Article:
It’s time for another group posting of the Insecure Writer’s Support Group! Time to release our fears to the world or offer encouragement to those who are feeling neurotic. If you’d like to join us, click on the tab above and sign up. We post the first Wednesday of every month. Every month, the organisers announce a question that members can answer in their IWSG Day post. Remember, the question is optional!!! Let’s rock the neurotic writing world! Our Twitter handle is @TheIWSG and hashtag is #IWSG.

July 7th optional question – What would make you quit writing?

Whatever it is, I haven’t discovered it. I’ve kept working through sickness, deaths in the family, divorces, the pandemic, the kids’ dramas, you name it. I took a break when I finished my trilogy The Chronicles of Aden Weaver, but that was fine. It didn’t occur to me to be scared I’d never write again. This year, for the first time, I wondered if the writing was going to quit me. I’ve heard many authors say this over the years that after completing each book they feared that it was the last. Well, that had never been a problem for me in the past. I had never experienced “writer’s block,” there had been a constant flow of prose since the day I learned how to hold a pen. Even as preschoolers, my brother and I used to play storytelling games. Stories came easily. And I loved it so much. Growing up powerless – the third child from a big family cramped inside a small house – creating stories was a great escape. The hours would disappear.

Writing was my secret super power! My window to glory.

At fifteen I started keeping a journal, and I still write in one every day. Writing as therapy continued, proving a terrific release valve throughout my life. It is wonderfully cathartic. In fact, I have preached at Toastmasters and elsewhere about the “benefits of having a creative outlet.” Everyone needs a creative way to express themselves, and storytelling has always been mine. It didn’t occur to me to be scared until I walked away from publishing my trilogy and thought, what next?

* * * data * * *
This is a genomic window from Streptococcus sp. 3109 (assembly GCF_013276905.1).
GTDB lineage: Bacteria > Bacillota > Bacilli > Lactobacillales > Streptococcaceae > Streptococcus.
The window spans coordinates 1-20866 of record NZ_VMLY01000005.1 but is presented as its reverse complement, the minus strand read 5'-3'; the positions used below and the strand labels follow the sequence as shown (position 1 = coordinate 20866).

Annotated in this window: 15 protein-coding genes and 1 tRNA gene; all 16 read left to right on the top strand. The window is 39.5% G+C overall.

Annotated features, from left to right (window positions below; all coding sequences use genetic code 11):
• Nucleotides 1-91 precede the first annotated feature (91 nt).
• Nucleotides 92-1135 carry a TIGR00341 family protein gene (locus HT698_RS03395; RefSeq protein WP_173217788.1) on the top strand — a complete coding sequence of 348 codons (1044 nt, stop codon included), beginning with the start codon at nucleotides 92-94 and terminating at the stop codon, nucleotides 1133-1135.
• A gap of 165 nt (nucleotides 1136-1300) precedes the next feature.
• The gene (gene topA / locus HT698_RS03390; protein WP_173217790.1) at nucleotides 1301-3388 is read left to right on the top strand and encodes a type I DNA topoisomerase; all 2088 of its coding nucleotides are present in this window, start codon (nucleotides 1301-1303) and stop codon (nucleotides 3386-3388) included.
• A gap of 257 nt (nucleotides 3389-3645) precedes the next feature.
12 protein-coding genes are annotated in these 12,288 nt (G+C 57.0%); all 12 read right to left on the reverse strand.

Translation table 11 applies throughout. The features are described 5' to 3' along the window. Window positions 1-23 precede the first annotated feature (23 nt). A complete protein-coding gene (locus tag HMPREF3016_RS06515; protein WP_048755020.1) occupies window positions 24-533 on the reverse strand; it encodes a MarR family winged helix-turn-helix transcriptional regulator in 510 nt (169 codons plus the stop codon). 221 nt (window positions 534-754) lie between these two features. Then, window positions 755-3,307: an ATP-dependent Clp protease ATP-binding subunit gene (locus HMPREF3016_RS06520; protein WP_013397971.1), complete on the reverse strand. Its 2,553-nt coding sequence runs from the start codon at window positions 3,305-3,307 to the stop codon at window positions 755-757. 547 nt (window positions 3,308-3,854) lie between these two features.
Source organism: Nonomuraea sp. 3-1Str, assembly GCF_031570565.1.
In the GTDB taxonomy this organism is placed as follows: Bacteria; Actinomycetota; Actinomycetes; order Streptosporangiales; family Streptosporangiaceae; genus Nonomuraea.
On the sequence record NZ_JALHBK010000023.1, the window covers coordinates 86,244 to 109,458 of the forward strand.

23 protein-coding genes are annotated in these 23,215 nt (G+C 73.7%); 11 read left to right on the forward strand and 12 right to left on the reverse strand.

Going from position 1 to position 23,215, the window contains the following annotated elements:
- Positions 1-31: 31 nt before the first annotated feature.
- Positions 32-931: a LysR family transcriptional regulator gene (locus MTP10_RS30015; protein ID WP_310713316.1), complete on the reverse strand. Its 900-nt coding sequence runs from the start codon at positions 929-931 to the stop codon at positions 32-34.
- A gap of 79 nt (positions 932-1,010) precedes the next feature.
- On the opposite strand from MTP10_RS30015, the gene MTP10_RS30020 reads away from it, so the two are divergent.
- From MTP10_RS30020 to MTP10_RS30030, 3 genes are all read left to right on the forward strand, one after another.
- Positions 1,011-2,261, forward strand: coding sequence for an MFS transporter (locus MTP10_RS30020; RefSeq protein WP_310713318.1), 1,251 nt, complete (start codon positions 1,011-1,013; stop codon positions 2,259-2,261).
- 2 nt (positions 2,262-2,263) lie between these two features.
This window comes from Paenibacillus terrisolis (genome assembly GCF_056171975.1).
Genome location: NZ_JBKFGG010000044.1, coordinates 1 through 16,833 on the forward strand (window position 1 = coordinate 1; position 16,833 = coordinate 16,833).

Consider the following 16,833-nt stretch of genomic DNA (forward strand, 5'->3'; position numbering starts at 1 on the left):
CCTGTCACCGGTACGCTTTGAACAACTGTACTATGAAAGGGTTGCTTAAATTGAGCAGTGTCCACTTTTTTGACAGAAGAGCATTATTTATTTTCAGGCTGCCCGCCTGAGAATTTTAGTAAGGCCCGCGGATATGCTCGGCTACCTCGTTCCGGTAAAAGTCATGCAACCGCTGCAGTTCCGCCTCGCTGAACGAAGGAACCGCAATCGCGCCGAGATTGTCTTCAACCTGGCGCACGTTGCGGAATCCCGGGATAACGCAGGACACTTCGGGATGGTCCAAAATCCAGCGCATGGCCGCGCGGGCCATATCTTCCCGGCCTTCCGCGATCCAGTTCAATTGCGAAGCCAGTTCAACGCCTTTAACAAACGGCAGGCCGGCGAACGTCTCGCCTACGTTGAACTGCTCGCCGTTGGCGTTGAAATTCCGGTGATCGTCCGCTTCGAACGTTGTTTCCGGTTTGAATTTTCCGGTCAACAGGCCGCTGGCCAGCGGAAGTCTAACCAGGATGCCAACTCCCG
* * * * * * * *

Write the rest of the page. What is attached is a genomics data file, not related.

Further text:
I released The Chronicles of Aden Weaver in October 2021, collapsing with relief. The exhaustion was so complete that for the first time in my life I took six months off to recover.

When the time came to start the next book, I looked at that empty page and shook like a leaf in the wind. There were no words boldly appearing from nowhere, no inklings for stories. The muse had gone strangely silent.

I was wandering in the wilderness, let me tell you. It was a scary place to be. To not be able to write was hideous. Disenfranchised: a writer not writing, a storyteller not working on a story, like being cast adrift, existing in a weird state of limbo or stasis with no sense of direction. “Writer’s block” is a gnarly ride. An uneasy month went by. My life was still wonderful. I love my kids, friends, my family, and my home. I enjoy looking after this property, but here’s the thing, we all need a creative outlet.

I wasn’t fully enjoying life and without my author’s work I was never fully at ease in my skin. I wasn’t ME.

Each weekend I faced the enormity of the empty page, doing my relaxation techniques, and freewriting. Eventually, this started the cogs turning, and that was the best feeling to break through the blockade. What a relief to write again! I sat down and “blathered away,” as my grandmother would say, no longer floating idle, no longer rudderless.

The rush of joy reassured me. The muse was back, full of ideas. I was still in the author business.

Writing stories, I have realized, is not just about getting the words from head to page, or crafting them until they take on a high sheen. Being an author is a way of life. At this stage I don’t know whether I’ll ever self publish again. What I know is I must write stories to know my purpose. Now, I feel aligned in my skin, that my wheels are back on the tracks and life has meaning. It doesn’t get any better than that.

There’s a Carl Jung quote that goes,what did you do as a child that made the hours pass like minutes. Herein lies the key to your earthly pursuits.’